Few authors had evaluated the role of efflux pump on carbapenems resistance in Enterobacter spp [23, 24]. Efflux pump AcrAB system has been described as associated with resistance to meropenem and imipenem in E. cloacae [2, 22, 23]. In carbapenems-resistant E. aerogenes there were descriptions of efflux pump associated with KPC and/or porin loss as well [2, 23, 24]. In our study, the efflux pump AcrART was found only in E. cloacae. However, eventhough E. aerogenes isolates did not present the efflux pump AcrART gene, carbapenem efflux pump activity was observed in the presence of CCCP inhibitor. Possibly, these E. aerogenes isolates have other efflux pump, not described yet. These findings reinforce the importance of association of mechanism of resistance in carbapenems-resistant Enterobacter spp.

This study has several limitations: besides being retrospective, we evaluated only three hospitals and we could access the clinical data from only two hospitals. However, we were able to demonstrate that there was an association of mechanism of resistance such as β-lactamase, alteration of outer-membrane protein and efflux pump in carbapenems-resistant Enterobacter spp. in Brazil.

Conclusion

In conclusion, we observed that there was a predominant clone in each hospital, suggesting that cross-transmission of carbapenems-resistant Enterobacter spp. was frequent. The isolates presented multiple mechanisms of resistance to carbapenems, such as KPC, ESBL and alteration of the outer membrane protein. E. cloacae presented as well the efflux pump AcrART, and in vitro activity of efflux pump inhibitor. These findings can be useful to control the spread of carbapenems resistance among Enterobacter spp. in the hospital setting.

Abbreviations

ATCC: 

American Type Culture Collection

CCCP: 

Cyanide 3-chlorophenylhydrazone

DNA: 

Deoxyribonucleic acid

E. aerogenes

Enterobacter aerogenes

E. cloacae

Enterobacter cloacae

ESBL: 

Extended-spectrum β-lactamases

KPC: 

Klebsiella pneumonia carbapenemase

M-PCR: 

Multiplex PCR

NDM: 

New Deli metallo- β-lactamase

OMP: 

Outer-membrane protein

PCR: 

Polymerase Chain Reaction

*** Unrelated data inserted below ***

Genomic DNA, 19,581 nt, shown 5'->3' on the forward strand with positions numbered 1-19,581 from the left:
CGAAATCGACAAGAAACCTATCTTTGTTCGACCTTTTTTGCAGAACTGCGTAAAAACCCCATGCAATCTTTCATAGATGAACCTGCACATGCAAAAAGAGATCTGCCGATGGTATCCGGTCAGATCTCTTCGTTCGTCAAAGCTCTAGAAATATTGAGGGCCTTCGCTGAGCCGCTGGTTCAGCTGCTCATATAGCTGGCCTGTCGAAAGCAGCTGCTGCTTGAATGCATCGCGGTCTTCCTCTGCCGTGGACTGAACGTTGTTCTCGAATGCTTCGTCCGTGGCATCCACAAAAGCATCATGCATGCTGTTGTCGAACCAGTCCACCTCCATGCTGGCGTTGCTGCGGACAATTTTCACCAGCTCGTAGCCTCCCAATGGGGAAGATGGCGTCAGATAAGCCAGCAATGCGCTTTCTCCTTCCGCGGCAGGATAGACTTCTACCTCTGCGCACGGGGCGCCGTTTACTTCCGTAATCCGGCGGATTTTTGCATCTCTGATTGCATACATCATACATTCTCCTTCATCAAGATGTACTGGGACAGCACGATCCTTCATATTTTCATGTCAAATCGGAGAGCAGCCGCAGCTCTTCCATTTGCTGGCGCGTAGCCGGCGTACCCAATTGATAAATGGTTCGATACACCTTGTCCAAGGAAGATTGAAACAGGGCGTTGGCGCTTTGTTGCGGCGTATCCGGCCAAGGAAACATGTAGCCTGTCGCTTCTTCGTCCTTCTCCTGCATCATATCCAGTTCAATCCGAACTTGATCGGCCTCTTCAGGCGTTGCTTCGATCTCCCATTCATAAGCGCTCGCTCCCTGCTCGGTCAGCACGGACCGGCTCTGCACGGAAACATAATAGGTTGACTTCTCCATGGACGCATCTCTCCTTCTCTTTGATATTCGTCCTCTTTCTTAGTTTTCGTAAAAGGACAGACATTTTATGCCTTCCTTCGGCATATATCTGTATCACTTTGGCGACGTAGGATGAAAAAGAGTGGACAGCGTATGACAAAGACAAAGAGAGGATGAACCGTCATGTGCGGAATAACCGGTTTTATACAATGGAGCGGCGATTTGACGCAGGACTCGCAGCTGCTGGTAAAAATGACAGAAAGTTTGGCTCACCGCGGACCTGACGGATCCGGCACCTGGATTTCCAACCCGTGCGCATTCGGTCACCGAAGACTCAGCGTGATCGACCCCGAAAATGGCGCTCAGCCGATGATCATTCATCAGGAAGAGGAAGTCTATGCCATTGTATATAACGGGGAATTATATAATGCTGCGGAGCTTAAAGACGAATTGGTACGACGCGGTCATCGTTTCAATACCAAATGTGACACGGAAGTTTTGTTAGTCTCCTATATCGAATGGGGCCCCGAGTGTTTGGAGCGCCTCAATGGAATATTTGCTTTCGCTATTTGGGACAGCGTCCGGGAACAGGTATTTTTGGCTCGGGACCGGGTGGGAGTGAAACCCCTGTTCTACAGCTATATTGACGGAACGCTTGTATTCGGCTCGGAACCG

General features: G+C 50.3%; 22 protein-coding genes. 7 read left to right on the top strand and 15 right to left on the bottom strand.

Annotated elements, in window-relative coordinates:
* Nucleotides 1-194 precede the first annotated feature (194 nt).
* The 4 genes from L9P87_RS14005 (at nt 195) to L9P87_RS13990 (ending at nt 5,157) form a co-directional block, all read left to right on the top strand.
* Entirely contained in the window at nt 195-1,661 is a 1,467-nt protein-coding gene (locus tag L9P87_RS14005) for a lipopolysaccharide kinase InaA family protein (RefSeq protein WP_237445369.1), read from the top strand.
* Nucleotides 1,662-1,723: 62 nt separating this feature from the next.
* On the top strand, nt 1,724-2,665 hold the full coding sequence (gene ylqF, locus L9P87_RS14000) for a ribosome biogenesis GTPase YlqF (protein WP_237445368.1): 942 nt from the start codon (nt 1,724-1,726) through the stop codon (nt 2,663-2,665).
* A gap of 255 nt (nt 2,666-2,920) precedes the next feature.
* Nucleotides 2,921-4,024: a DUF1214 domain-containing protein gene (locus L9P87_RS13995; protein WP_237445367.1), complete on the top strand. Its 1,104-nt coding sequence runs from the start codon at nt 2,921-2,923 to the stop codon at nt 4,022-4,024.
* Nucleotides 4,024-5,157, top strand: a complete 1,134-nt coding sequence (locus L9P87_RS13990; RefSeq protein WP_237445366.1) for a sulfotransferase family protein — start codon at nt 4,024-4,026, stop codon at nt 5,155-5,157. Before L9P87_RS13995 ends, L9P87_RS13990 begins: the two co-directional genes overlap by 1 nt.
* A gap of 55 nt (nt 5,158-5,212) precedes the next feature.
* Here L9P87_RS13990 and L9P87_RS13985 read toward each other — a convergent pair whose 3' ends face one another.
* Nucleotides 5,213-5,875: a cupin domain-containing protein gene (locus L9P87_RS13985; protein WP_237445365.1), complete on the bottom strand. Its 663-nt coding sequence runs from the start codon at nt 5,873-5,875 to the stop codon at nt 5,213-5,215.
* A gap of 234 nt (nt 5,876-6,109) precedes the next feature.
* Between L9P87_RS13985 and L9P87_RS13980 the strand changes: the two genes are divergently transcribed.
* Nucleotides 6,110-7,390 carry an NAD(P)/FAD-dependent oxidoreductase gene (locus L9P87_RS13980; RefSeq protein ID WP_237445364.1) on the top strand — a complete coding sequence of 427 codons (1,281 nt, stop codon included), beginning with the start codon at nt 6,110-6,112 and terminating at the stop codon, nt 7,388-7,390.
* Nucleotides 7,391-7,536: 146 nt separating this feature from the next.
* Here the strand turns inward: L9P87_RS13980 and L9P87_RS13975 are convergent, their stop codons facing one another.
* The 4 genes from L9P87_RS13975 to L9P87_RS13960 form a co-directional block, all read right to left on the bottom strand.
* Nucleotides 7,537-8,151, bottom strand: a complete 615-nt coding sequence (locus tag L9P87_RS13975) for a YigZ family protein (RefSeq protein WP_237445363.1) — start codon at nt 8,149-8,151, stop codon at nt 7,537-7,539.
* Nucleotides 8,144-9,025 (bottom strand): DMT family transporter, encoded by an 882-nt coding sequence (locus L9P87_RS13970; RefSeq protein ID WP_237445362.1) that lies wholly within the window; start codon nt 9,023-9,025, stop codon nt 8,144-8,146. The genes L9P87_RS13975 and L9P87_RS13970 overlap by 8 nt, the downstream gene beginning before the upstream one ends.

PFGE: 

Pulsed-Field Gel Electrophoresis

VIM: 

Verona integrin metallo-β-lactamase

Declarations

Acknowledgments

Not applicable.

Funding

The study was financial support by CNPQ (Conselho Nacional de Desenvolvimento Científico e Tecnológico) and FAPESP (Fundação de Amparo à pesquisa do Estado de São Paulo, Brazil.

Availability of data and materials

The datasets supporting the conclusions of this article are available from the www.teses.usp.br/teses/disponiveis/5/5134/tde-11012016-142655/pt-br.php

Authors’ contributions

JFR and SFC designed the study. JFR, LM, CC, TG, ASL and SFC collected the samples. JFR, CR and APM carried out the laboratory work. JFR, TG, ASL and SFC analyzed the data. JFR and SFC wrote the manuscript. All authors read and approved the final version of manuscript.

Competing interests

The authors declare that they have no competing interests.

Consent for publication

Not applicable.

Ethics approval and consent to participate

All data were analyzed anonymously and confidentially, with approval by the Research Ethics Committee of the three hospitals, the approval number is 007/11. It was a retrospective study, thus, it was not possible to apply the consent to participate.

The study was performed in two hospitals located in São Paulo, Brazil, the Central Institute of Hospital das Clínicas of University of São Paulo (ICHC-FMUSP) and Hospital Itapecerica da Serra and one hospital in Paraná, the Universitary Hospital in Londrina. It was approved by the ethics committee of the hospitals. The approval number is 007/11.

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Authors’ Affiliations

(1)
Department of Infectious Diseases, University of São Paulo, Laboratory of Medical Investigation 54 (LIM-54), Hospital Das Clínicas FMUSP
(2)
Hospital de Itapecerica da Serra
(3)
Hospital University of Londrina
(4)
LIM-54, Faculdade de Medicina da Universidade de São Paulo

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Copyright

© The Author(s). 2017